"Red as a Rose" I


This was an attempt to reproduce a recipe in the Profitable Book, .To Dye with Brazill as Red as a Rose..

1.5 flemish ells of cloth (1 flemish ell=28 inches; about 1.5 yards)
4 gal water
2 oz powdered galls
8 oz madder (George Weil "best turkish" madder)
1 oz alum
1 oz brazilwood

Put galls in 4 gallons of water and boil for two hours.

Put madder to soak in 1 gallon of water beforehand.

Put brazilwood to soak in 1/2 gallon of water.

Filter out the gall water into another pot, bring to 150 degrees, add cloth.

Wring, hang to dry.

Boil alum & water, take off the fire, soak cloth for 1/2 an hour. Rinse.

Add 4 gallons of water to the madder, bring to 160. Put in cloth. stir constantly for half an hour.

Rinse. Add 3 gallons of water to the brazilwood. Add 2-4 cups of urine. Bring to 150 degrees. Stir cloth in it for 5 minutes.

This recipe was an attempt to replicate the following 1580s recipe :

The original recipe was in the Dutch book from 1513, T Bouck va Wondre. The Dutch recipe specified "cloth" instead of "linen", and greening weed was originally madder. I decided to use a flemish ell (28 ") and reduce the recipe to a quarter of its original size. This would have taken the brazilwood to 1/2 an ounce; I upped it to one ounce hoping for a better red. A pater noster works out to about 30 seconds long. I used plain water instead of bran water, as I had no bran water. "light water" in the original Dutch was "dirty water" (aka water with urine in it.)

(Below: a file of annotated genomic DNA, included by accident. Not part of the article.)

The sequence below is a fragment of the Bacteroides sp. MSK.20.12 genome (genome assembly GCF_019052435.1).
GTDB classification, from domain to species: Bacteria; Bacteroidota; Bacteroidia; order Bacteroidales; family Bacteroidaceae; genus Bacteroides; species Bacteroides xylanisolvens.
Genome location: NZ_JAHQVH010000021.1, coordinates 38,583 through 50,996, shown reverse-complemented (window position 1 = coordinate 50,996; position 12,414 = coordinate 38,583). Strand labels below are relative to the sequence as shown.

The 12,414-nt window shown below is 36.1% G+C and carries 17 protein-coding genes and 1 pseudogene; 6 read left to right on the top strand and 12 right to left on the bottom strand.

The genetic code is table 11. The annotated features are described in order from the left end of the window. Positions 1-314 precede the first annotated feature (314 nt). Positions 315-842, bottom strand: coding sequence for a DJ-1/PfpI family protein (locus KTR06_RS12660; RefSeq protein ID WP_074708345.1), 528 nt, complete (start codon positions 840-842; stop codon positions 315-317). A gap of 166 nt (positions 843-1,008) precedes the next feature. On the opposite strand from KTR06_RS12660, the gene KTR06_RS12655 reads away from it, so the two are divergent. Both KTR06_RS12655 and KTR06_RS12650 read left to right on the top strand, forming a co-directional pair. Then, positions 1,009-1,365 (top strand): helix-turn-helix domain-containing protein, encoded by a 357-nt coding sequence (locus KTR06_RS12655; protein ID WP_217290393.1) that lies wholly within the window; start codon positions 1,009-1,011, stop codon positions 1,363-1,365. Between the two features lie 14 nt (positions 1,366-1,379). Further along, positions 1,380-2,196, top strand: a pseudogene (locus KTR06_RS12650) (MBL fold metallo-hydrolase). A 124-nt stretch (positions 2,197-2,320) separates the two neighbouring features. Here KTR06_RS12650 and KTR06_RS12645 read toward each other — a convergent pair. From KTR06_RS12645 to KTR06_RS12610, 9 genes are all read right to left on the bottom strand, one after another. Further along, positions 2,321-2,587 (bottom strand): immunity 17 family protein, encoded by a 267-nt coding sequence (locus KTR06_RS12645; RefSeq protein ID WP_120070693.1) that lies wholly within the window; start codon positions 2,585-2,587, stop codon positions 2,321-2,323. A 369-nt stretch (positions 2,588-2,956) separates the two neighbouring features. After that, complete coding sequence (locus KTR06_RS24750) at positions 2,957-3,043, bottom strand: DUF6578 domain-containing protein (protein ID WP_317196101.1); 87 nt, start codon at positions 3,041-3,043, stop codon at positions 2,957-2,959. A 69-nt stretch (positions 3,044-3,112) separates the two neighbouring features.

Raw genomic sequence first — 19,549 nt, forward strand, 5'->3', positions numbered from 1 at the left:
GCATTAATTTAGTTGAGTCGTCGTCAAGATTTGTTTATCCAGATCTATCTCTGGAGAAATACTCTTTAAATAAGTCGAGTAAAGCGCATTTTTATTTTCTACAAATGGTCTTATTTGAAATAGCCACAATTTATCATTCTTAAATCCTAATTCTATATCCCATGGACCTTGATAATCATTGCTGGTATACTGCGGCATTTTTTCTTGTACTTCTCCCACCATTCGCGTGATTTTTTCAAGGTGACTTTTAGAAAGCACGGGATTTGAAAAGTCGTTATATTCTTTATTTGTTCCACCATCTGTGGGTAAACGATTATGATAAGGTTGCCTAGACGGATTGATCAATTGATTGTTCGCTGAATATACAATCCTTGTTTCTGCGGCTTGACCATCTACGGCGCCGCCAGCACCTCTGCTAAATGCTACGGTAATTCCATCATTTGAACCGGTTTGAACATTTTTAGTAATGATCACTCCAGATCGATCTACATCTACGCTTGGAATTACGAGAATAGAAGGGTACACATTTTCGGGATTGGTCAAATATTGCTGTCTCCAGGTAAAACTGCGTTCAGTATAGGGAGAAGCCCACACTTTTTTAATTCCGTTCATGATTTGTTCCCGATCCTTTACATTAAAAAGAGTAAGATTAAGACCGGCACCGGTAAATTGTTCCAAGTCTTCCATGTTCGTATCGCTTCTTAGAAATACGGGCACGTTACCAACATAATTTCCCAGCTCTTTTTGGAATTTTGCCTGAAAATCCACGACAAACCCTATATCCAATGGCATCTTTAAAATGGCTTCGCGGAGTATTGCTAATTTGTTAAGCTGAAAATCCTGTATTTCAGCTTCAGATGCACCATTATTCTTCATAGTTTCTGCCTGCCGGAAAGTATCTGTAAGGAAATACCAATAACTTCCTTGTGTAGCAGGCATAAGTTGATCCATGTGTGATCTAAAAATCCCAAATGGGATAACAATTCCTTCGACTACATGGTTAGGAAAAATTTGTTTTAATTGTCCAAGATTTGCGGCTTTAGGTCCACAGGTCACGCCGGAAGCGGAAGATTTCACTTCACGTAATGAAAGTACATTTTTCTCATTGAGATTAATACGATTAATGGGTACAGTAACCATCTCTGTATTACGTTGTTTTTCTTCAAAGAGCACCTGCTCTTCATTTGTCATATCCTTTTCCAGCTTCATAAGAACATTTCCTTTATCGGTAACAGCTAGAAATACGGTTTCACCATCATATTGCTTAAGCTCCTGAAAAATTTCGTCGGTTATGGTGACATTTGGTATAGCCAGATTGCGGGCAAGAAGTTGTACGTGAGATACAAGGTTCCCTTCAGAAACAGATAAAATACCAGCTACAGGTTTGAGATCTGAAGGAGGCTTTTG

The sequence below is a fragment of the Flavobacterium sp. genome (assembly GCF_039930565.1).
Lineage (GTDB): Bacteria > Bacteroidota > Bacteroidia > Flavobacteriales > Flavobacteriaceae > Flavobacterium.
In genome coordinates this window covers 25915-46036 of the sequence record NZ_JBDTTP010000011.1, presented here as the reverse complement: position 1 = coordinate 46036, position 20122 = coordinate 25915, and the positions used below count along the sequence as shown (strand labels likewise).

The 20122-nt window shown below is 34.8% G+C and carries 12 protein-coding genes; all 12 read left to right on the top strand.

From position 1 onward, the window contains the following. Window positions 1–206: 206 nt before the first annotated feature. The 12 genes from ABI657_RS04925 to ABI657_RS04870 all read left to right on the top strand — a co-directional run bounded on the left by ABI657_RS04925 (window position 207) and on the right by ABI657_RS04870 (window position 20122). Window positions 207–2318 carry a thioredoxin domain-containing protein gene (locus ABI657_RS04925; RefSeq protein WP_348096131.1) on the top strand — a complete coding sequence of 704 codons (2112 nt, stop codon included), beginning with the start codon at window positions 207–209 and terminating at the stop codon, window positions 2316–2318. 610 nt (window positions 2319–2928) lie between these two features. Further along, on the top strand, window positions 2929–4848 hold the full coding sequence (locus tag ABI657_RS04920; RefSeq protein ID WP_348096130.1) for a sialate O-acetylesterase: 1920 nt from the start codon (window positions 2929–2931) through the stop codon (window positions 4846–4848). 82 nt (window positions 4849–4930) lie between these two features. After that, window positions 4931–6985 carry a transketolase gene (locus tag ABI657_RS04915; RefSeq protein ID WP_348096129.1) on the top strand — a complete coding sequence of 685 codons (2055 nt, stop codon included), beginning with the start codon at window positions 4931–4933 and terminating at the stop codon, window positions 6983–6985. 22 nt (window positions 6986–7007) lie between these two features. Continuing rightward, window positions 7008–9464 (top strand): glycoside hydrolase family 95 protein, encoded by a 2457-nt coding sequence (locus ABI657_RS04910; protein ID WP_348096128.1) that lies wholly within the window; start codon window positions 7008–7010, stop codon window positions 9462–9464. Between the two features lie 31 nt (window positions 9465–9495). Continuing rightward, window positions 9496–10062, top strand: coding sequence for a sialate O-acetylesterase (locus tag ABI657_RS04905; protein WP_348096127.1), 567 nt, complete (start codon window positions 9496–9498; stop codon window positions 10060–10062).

There are four steps to this dye: galls, alum, madder & brazilwood. I used different strips of wool in different combinations of the four baths, to see what effect they had.

The tannin dulled the wool considerably, and overall the color was peachy and coraly, disappointingly orange. The brazilwood did improve the color somewhat. The alum + madder + brazilwood turned out the best on the wool. The linen came out a nice pink. Regardless of the fact that .cloth. was specified in the original Dutch, I do think that this recipe is targeted to linen, what with the galls, and all. I should have soaked the madder longer to get more color out of it; soaking longer in the alum would also have brightened the color. Try bran water next time. Also add a bit of alkali to the dyebath to counteract the orange color of the madder, or try a lye afterbath.

1. Main fabric: galls, alum, madder, brazil.
2. Alum, madder, brazilwood
3. madder, brazilwood
4. alum, madder
5. galls, madder, brazil
6. galls, madder
7. silk (galls, alum, madder, brazil)
8. linen (galls, alum, madder, brazil)

Back to the Lytell Dye Book